Thursday, April 10, 2014

SUP Paddle Shaft to Blade Offset Angle

I enjoy being a part-time SUP instructor.  I feel honored to be able to introduce this sport to people when teaching for Blue Waters Kayaking on Tomales Bay or California Canoe & Kayak on the Oakland Estuary.  The people that stick with the sport will always remember me as the guy who gave them their first lesson just like I remember the guy that gave me my first lesson at Outside Hilton Head about 5 years ago.  

During my lessons, I like to do a little introduction on the beach.  I briefly talk about gear before moving on to what we are going to go and where we are going.  I spend most of the time talking about the paddle, the parts, the length, how to switch sides, etc.  I make sure to show them that the paddle blade is offset from the paddle shaft.  I tell them that this offset helps them pull the paddle from the water to begin the next stroke.  Normally, that is enough.  The point I want to get across to them is that during the lesson, they are going to have their paddle facing backwards!  Oh the horror and embarrassment!  

There's only so much data a person can process while standing on the beach anxiously awaiting their first lesson so I try to keep it brief.  In my head though, there are thoughts of keeping the blade vertical for a longer period of time during the power phase, increased reach, and improved caster, and less board heave.  If I'm not careful, I then start thinking about how my paddles have different offset angles and what that means which leads to thinking about the new Werner Stinger that I tried last weekend with a measly 7 degree offset and why that would be advantageous for whitewater paddling.  I'm slowly learning to keep my mouth shut and to move on with the lesson and not rattle off why the Werner Stinger has 7 degrees, my Werner Nitro and Spanker have 12 degrees, and my KeNalu Molokai has 9 to 6 to 3 (at the tip) degree offset and why I like the Nitro for surfing but it's not because of the angle, it's because of the blade shape and size as compared to the larger and fatter Spanker which looks similar to the KeNalu but I like the KeNalu better for downwinding because it seems to flex a little bit more because of the smaller diameter shaft and how much I like the lighter weight and the way the non-power face of the blade helps me brace blah blah blah.  At this point in their life, they DO NOT CARE ABOUT THAT!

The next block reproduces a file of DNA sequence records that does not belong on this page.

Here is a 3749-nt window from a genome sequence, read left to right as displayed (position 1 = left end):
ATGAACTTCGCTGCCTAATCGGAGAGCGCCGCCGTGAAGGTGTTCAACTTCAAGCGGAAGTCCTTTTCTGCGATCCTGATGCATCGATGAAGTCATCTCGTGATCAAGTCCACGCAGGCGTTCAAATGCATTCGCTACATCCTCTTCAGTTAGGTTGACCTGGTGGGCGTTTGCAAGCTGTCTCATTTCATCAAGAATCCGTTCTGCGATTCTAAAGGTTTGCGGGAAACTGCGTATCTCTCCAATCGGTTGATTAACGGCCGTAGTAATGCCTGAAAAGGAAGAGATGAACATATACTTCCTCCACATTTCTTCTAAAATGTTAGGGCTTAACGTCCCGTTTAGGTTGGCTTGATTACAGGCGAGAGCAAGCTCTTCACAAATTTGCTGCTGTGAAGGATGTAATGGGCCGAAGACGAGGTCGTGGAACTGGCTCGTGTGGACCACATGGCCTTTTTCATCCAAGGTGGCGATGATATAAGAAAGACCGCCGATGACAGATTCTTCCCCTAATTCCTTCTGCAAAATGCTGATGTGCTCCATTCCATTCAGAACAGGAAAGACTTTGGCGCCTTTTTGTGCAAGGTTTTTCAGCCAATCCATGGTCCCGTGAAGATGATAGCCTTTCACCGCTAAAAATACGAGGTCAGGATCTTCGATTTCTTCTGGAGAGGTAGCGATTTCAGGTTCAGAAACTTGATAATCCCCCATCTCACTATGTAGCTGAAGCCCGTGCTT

I can't help but think though, why ARE these paddles "bent".  Where did it come from?  I found a really good article on the Mad River Canoe website that explains all of this a lot more.